Do you need a babysitter for an hour? Someone to take your puppy on daily walks? A run to the airport? Help with an online resume?
For some Mennonites, these everyday tasks require only a Groupee or two. The Groupee, a small, wooden token, is exchangeable for the time, labor and materials of other members of a community. A Groupee is valued at one hour of physical work.
Jonathan Moyer and other Mennonites in Denver created the Groupee system and hope to expand it to other communities. As of September, five Groupee groups participate in the system in Denver, with several more forming in the Iowa City, Iowa, and Lancaster, Pa., areas.
Selecting the name Groupee was like naming a band. One day, Moyer’s small group sat around talking about the system when someone threw out the term Groupee, and it stuck, says Moyer.
Moyer hosts Groupee-making parties in his garage to create the wooden Groupees. The process involves wood-cutting and an official brand from bike spokes.
“The people who make the Groupees get Groupees,” says Moyer.
The Groupee bylaws outline five ways in which the system remains rooted in Anabaptism: bread, baptism, binding and loosing, fullness of Christ and Rule of Paul.
Moyer says the Groupee system further propels the productivity that already exists in the community.
“It’s a radical expression of the community’s love for each other,” he says. “We’re already so ‘in the world and of the world’ that the Groupee system is really resonating with people.”
Moyer quickly adds that their intention is not for Groupees to “supplant giving and receiving.”
“If my friend is sick, I still visit him in the hospital; if he has a baby, I make him lasagna,” he says.
However, the structured system allows for Groupee users to meet people and form new connections as well as find reliable babysitters, petsitters, housesitters and more.
“I’ll vouch for it being a pretty cool system,” says Brad Miller of Denver. “We’re spending three Groupees tonight to have someone babysit Silas. I earned these three Groupees by helping a church member water her lawn, took another church member to the airport and babysat another church member’s kid.”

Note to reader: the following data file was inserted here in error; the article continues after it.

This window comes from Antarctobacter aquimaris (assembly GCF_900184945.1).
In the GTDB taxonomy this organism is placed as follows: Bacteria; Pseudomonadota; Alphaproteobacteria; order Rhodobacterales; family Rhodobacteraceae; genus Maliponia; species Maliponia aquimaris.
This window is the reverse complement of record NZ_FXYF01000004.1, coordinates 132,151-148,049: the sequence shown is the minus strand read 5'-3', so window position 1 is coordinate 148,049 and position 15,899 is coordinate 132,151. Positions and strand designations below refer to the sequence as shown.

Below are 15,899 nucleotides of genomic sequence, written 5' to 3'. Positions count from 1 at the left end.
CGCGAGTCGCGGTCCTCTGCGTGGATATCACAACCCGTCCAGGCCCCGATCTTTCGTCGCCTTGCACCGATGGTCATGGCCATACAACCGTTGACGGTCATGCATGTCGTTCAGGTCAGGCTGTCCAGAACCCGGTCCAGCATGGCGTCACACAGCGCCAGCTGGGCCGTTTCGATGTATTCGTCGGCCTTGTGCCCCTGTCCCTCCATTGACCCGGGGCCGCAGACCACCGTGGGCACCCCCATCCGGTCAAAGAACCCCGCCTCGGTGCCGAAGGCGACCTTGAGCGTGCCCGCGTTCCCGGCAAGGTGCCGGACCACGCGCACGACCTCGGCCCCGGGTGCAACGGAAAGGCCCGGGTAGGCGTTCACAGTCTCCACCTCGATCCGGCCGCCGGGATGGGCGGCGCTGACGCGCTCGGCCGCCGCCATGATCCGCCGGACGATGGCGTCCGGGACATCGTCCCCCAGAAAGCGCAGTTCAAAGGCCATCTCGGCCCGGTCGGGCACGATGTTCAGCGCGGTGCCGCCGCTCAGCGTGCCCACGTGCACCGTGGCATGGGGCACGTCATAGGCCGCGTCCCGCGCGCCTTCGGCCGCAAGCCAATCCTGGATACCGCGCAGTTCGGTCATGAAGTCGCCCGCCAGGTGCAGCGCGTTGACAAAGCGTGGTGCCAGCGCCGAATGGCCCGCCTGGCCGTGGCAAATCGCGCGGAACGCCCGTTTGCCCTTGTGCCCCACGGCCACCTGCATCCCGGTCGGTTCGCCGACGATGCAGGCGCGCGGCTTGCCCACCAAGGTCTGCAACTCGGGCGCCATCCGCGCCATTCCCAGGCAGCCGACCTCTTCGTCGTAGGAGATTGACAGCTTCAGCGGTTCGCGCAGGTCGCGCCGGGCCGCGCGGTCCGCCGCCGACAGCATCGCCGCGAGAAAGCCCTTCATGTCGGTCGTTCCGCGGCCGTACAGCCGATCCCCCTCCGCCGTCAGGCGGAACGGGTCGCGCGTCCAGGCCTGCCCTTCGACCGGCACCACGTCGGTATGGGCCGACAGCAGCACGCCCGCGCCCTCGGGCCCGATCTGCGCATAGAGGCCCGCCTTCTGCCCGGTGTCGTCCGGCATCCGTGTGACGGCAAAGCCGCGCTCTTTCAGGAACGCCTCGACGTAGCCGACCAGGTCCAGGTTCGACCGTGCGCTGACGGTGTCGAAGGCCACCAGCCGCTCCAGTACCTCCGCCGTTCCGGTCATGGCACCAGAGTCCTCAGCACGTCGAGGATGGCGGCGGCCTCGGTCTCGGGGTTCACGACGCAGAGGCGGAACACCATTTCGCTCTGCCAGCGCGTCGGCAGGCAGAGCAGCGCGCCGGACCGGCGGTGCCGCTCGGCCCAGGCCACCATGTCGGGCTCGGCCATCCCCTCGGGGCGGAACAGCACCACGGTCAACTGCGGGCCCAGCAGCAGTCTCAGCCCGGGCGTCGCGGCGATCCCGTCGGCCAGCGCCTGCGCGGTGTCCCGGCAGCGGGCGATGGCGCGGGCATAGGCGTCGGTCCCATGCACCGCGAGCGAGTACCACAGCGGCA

Jean Kilheffer Hess attended Moyer’s seminar on the system at Pittsburgh 2011 and is beginning a group at her church, East Chestnut Street Mennonite in Lancaster, Pa.
“I hope the Groupee system becomes a natural way for us to remember each other as ready-to-help-and-be-helped people,” she says. “I’m excited that Groupee offers a loosely organized way for us to extend mutual aid to each other.”
The Groupee website facilitates the request in a way other than face-to-face. For example, if a household needs a babysitter for an hour, they will post a request stating they will offer one Groupee. Others in the system will see this request and then the household will accept one offer. Then the website notifies others that the request is filled.
Arlen Hershberger of First Mennonite in Denver says the system works well, although people with desk jobs “naturally have a headstart on responding to requests. We’re working on ways to bring greater equity to the group in terms of earning power,” Hershberger says.
Moyer is a dissertation-level doctoral candidate at the Josef Korbel School of International Studies at the University of Denver. Moyer hopes this system engages more people across Mennonite Church USA. For more information, go to http://www.thegroupee.com/ or send an e-mail to Moyer at email@example.com
By Anna Groff at http://www.themennonite.org/issues/14-10/articles/That_will_be_one_Groupee